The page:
I've never lived in Seattle, but I'd pick "The 4400" to represent the Emerald City. "Grey's Anatomy" (TV Guide's choice) is certainly understandable, but I loved X-Files-like aspect of "The 4400." Too bad it was canceled on a cliffhanger. It's a good thing that the show's producers licensed follow-up novels that provided some closure to the story.

Tuesday, January 10, 2017

NBC's "The (New Celebrity) Apprentice": first thoughts

Okay, I will admit that I enjoyed watching "The Apprentice." It got tired after a few seasons, but the "Celebrity" version of it actually re-invigorated the format. That shouldn't surprising, because the show was never about business acumen as much as it was about host Donald Trump's pompous, irrational "decisions."

With Trump having left the series (or been fired) for the presidential campaign, NBC decided to recast the host role. In an instance of art and life swapping roles (sort of), the reality TV host went into politics, and the action star turned California governor went into reality TV. Yes, the Governator Arnold Schwarzeneggar took over the Trump role.

I tend to get overly optimistic about TV shows, and I had high hopes for the Governator. After all, there's 30+ years of great catch-phrases ("Hasta la vista, baby"; "I'll be back"; oh heck, here's a mash up of a whole bunch of them). Naturally, his exit line for fired contestants was exactly what you'd expect: "You're terminated!" (For some reason, only the first one got "hasta la vista, baby" as well.)

And yet, as a whole, the first four episodes (two per Monday evening) have felt a bit dull and flat compared to the Trump version. Why is that?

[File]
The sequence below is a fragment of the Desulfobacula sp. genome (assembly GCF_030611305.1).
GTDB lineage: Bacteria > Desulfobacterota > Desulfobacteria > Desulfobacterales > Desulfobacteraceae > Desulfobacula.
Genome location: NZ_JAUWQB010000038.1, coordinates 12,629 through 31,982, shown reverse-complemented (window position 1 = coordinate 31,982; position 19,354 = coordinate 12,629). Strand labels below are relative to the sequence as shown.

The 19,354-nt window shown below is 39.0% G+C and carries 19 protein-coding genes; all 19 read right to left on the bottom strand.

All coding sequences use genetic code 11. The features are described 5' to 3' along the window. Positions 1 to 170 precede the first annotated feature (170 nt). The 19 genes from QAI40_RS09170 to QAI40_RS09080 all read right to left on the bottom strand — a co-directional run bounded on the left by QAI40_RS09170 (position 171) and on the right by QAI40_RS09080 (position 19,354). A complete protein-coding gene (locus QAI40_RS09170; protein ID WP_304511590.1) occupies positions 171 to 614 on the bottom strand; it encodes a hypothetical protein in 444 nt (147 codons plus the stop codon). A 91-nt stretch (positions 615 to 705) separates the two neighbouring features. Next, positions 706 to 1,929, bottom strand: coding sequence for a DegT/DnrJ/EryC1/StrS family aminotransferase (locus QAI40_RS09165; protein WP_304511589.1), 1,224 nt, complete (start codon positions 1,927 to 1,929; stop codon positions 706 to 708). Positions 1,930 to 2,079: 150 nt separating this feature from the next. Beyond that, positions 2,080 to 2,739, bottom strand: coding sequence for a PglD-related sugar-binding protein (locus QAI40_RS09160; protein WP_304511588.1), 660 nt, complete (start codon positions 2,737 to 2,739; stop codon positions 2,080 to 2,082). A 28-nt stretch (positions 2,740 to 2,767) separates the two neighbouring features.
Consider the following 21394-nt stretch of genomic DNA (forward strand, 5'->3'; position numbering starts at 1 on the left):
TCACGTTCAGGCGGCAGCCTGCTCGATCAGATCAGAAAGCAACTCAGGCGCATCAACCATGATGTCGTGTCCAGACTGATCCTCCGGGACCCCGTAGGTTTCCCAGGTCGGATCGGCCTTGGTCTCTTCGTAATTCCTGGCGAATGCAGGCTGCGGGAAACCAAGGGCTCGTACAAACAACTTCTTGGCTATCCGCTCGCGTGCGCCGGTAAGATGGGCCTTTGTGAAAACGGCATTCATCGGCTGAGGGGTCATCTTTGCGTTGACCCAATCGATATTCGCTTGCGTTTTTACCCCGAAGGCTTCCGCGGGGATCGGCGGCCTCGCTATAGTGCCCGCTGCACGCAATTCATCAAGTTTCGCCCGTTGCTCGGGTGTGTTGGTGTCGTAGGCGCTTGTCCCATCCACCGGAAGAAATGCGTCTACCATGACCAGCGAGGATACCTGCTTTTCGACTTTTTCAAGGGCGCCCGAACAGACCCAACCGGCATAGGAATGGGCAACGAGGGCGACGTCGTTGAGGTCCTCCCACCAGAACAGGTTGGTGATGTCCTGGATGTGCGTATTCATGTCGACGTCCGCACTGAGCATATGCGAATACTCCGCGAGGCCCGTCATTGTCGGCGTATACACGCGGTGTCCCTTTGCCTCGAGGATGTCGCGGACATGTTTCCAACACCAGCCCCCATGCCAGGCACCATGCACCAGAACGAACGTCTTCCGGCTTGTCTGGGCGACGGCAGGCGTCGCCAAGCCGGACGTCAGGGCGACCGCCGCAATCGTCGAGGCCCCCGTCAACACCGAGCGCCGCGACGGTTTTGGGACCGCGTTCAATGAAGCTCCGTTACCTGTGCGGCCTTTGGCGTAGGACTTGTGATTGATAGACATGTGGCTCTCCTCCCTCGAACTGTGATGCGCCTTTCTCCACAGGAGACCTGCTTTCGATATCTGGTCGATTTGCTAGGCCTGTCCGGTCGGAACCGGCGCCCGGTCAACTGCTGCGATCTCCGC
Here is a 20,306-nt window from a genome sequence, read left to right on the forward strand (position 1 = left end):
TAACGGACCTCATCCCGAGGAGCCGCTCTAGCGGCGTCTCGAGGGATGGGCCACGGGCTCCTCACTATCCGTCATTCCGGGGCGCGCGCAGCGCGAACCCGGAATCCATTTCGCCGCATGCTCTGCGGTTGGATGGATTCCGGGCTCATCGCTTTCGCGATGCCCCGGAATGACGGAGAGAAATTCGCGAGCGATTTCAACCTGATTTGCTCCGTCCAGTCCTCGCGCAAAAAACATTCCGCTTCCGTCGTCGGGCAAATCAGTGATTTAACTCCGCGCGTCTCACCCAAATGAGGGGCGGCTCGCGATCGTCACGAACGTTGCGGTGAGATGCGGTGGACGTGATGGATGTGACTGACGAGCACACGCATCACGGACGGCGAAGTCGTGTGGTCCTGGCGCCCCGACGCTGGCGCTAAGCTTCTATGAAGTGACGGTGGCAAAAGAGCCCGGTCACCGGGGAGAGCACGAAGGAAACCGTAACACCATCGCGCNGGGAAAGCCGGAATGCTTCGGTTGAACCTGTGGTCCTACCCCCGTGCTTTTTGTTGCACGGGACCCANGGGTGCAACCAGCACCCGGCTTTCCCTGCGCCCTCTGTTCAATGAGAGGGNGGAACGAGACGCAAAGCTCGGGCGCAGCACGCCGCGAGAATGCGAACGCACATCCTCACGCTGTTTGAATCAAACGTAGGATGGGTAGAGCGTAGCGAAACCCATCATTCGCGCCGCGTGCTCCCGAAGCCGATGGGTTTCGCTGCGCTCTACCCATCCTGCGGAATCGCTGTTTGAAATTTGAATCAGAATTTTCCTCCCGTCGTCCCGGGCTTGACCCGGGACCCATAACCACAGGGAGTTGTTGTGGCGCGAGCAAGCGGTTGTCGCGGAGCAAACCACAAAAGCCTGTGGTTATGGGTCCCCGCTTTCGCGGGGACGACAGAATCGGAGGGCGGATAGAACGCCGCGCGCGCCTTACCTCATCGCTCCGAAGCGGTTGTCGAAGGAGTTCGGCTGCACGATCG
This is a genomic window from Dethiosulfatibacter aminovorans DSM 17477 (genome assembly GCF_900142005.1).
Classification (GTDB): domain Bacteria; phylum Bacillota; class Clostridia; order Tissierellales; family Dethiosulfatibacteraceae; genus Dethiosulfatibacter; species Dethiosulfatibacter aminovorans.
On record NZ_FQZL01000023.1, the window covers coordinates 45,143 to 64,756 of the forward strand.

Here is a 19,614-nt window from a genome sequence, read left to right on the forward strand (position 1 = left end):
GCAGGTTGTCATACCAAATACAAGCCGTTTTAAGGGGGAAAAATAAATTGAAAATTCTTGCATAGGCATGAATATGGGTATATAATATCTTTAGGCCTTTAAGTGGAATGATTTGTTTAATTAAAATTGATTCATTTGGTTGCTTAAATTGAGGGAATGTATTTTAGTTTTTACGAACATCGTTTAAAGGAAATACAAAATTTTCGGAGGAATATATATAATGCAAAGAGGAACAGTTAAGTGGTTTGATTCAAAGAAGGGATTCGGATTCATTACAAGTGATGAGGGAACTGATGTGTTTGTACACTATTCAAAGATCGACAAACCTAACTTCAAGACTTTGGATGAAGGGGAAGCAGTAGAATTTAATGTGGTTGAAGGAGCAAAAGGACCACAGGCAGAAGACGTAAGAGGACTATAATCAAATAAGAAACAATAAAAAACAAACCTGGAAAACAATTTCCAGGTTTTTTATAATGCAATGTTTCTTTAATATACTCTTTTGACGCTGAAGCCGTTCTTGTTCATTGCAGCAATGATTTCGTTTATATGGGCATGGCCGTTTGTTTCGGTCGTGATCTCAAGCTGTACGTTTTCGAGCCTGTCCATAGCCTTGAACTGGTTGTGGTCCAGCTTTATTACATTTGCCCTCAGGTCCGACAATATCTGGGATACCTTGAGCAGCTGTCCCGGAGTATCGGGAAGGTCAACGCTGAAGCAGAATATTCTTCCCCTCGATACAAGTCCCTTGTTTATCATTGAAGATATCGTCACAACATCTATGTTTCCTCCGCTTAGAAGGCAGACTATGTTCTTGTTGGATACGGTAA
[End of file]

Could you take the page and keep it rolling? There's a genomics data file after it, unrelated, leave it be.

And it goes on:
One reason, I think, is that Schwarzeneggar is trying to make somewhat reasoned choices about whom to fire. He's laid down some guidelines/principles that he sort of follows - take risks, don't hide in the background, stand up for what you believe. If this were a real business, that's what you'd want. As far as entertainment goes, though, not so much. Trump's show wasn't entertaining despite his randomness; it was entertaining because of that randomness. That plus how he was so awesome and these awesome people who were almost as awesome as he was would be evaluating the projects.

Another reason lies in the casting. As with "Survivor," casting makes a big difference, but it's not something that the producers can necessarily determine in advance whether the contestants will gel in an entertaining way. Here, though, the teams seem unbalanced; the men have won 3 of the 4 challenges, and the one that they lost was the only one that seemed like it could have gone either way. Perhaps it's because the women have too many reality TV celebrities (two "real housewives" and Snooki from "Jersey Shore"). Unlike the other celebrities, who because famous as athletes, singers, actors, etc., the reality stars became famous for being famous, so they don't bring any other strong skills to the table. I mean, they might happen to have some skills, but that's not why they were selected for the show.

So: it's not a terrible show, but it's not the self-parody that it used to be, which is too bad.